Updated October 30, 2020 - 8:19 am
Citing a professional business opportunity that was too good to pass up, the Nevada Gaming Control’s Sandra Douglass Morgan has resigned as board chairwoman and executive director.
Gov. Steve Sisolak announced Morgan’s resignation Thursday afternoon. She will leave her position effective Nov. 6 “to pursue an exciting professional opportunity,” according to a news release.
Sisolak is set to announce his appointment to fill the seat “in the very near future.”
Morgan has held the position for nearly two years and was appointed by Sisolak in January 2019.
One of Morgan’s top achievements during her tenure was to deliver new discrimination and harassment policies to the state, modernizing existing documents and updating a series of regulations to clarify the state’s stance on all forms of discrimination, including sexual harassment.
Morgan also took the lead on one of the largest merger investigations in gaming history when Reno-based Eldorado Resorts Inc. and the Carano family acquired Caesars Entertainment Corp. for $17.3 billion in July.
She also has been in a key position since mid-March when the state developed health and safety regulations to prevent the spread of COVID-19. Morgan often appeared side by side with Sisolak in the earliest days of developing policies for the closure of the state’s casinos and the 78-day shutdown of the industry.
“It has been a privilege to lead the Nevada Gaming Control Board with such a rich and proficient history in gaming regulation,” she said in a release announcing her departure.
“Working with an outstanding and dedicated staff throughout the state has been the honor of a lifetime,” Morgan said.
Sisolak said he was grateful for her service.
“I will forever be grateful to Chairwoman Douglass Morgan for her hard work and dedication to the state,” he said. “She has been with the administration from the start, and her steady hand and unmatched leadership has been critical in guiding Nevada’s gaming industry through one of the most turbulent periods in its history.”
Nevada Gaming Commission Chairman John Moran, the longest-serving gaming commissioner in the state’s history, had nothing but praise for Morgan.
“She is, without a doubt, the consummate professional and led the Gaming Control Board in a really exemplary fashion,” Moran said Thursday. “For me now as chairman working with her in that capacity, we had a very, very good relationship, and the beneficiary of that relationship was gaming and the state of Nevada.”
Moran admired the energy she brought to the job.
“She has been just incredible and the energy that she put into her job and the professionalism she has shown in running the Gaming Control Board for the state, she’s just been wonderful,” he said.
Moran said he hasn’t heard any reports about whom the governor may appoint to replace Morgan, and he knows no details about the new position she is taking.
Morgan, who lives in North Las Vegas, was the first Black woman to chair the board, following in the footsteps of Becky Harris, the first woman to hold the post.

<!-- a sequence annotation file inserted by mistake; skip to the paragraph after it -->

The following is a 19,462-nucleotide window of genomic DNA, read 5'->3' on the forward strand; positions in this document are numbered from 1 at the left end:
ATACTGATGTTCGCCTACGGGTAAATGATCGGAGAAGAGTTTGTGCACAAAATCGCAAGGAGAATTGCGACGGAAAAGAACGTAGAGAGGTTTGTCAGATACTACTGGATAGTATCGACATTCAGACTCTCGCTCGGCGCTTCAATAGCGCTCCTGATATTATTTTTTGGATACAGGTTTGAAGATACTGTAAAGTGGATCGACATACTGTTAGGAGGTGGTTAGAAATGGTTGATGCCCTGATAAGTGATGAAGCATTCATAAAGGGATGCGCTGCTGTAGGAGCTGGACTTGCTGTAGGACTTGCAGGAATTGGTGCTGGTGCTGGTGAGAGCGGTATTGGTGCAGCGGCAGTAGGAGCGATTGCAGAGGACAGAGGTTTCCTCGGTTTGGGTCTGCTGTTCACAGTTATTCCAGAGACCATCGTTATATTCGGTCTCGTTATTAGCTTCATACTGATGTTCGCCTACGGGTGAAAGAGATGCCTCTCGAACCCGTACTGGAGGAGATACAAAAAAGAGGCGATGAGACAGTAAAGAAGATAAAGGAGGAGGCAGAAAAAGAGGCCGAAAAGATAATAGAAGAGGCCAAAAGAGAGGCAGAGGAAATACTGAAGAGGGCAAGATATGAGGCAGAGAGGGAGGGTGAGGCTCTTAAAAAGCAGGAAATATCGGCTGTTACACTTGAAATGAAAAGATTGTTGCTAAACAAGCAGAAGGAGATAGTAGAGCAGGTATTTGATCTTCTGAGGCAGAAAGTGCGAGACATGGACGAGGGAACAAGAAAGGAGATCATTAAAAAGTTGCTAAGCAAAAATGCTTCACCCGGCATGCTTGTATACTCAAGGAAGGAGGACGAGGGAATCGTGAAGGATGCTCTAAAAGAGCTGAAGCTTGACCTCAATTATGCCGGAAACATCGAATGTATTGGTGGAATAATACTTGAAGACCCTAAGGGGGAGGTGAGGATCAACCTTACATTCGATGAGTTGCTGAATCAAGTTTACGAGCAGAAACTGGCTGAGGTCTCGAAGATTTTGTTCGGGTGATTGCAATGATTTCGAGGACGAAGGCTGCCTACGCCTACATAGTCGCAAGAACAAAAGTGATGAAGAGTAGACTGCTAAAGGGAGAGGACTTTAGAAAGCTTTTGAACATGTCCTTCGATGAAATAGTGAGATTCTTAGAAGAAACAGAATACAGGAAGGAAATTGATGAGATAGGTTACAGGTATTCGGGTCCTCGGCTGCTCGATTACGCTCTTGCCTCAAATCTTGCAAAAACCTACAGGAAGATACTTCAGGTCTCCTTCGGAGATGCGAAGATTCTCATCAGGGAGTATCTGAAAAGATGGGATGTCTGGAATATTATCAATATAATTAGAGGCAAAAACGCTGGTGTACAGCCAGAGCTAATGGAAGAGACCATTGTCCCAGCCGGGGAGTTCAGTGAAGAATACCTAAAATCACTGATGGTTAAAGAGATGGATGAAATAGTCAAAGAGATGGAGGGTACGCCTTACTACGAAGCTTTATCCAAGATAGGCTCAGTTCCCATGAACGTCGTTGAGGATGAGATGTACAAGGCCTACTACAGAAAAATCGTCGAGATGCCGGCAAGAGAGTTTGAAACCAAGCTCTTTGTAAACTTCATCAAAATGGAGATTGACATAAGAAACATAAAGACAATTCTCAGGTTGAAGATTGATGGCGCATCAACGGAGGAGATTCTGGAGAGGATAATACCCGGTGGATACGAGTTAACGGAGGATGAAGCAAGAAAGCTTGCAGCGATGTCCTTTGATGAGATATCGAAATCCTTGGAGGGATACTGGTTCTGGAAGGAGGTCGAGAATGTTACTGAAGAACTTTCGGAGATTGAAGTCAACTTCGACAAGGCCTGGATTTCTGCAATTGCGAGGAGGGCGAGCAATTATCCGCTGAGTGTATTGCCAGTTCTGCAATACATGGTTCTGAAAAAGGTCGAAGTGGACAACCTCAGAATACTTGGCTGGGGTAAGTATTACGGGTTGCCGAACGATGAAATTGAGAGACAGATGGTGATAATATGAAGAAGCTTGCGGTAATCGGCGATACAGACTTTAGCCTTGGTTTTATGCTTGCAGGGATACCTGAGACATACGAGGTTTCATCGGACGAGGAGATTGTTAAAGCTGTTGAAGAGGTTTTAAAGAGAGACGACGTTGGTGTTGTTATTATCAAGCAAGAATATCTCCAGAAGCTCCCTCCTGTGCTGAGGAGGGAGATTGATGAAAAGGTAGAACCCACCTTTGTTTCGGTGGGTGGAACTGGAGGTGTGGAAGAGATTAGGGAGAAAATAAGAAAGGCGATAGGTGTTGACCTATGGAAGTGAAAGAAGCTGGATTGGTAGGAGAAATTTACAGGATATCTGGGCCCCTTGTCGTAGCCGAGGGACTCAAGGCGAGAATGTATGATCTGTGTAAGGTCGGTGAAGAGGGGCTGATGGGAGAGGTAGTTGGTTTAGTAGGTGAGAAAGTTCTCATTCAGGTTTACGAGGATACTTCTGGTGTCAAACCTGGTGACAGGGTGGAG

Before chairing the board, Morgan was a member of the Nevada Gaming Commission for eight months.
Nevada’s two-tiered gaming system includes three full-time Control Board members. Morgan has served with attorney Terry Johnson, the senior member of the board, initially appointed in 2012, and Philip Katsaros of Northern Nevada, whom Sisolak appointed in April 2019.
The five-member commission has three women and two men.
While Morgan served on the part-time commission, she was director of external affairs for AT&T Services Inc. and was responsible for managing AT&T’s government and community affairs in Nevada. That provided background for Nevada’s deep dive into esports and the phenomenal worldwide participation in online competition favored by younger players the gaming industry is trying to attract to casinos.
On the administrative side, Morgan spent three of her eight years with North Las Vegas as city attorney and was Nevada’s first African-American city attorney.
She was well-versed on the north-south political split in the state, having received her bachelor’s degree at the University of Nevada, Reno and her juris doctorate from UNLV’s Boyd Law School.
She worked for MGM Mirage — now MGM Resorts International — for three years as a litigator, mostly on risk-management cases. The gaming industry was close by in her growing-up years: Her mother was a keno runner and made change at the iconic Landmark, at the Imperial Palace on the Strip and at what was the newly opened Santa Fe — one of the last gaming outposts on the edge of town in the northwest at the time.
Morgan said she learned a strong work ethic and responsibility from her father, who retired from the Air Force at Nellis Air Force Base and whom Morgan calls her life’s role model.
Morgan also had sports expertise in her own household. Her husband, Don, played four seasons from 1999 to 2002 with the NFL’s Minnesota Vikings and Arizona Cardinals after four years as a defensive back and kick returner at UNR.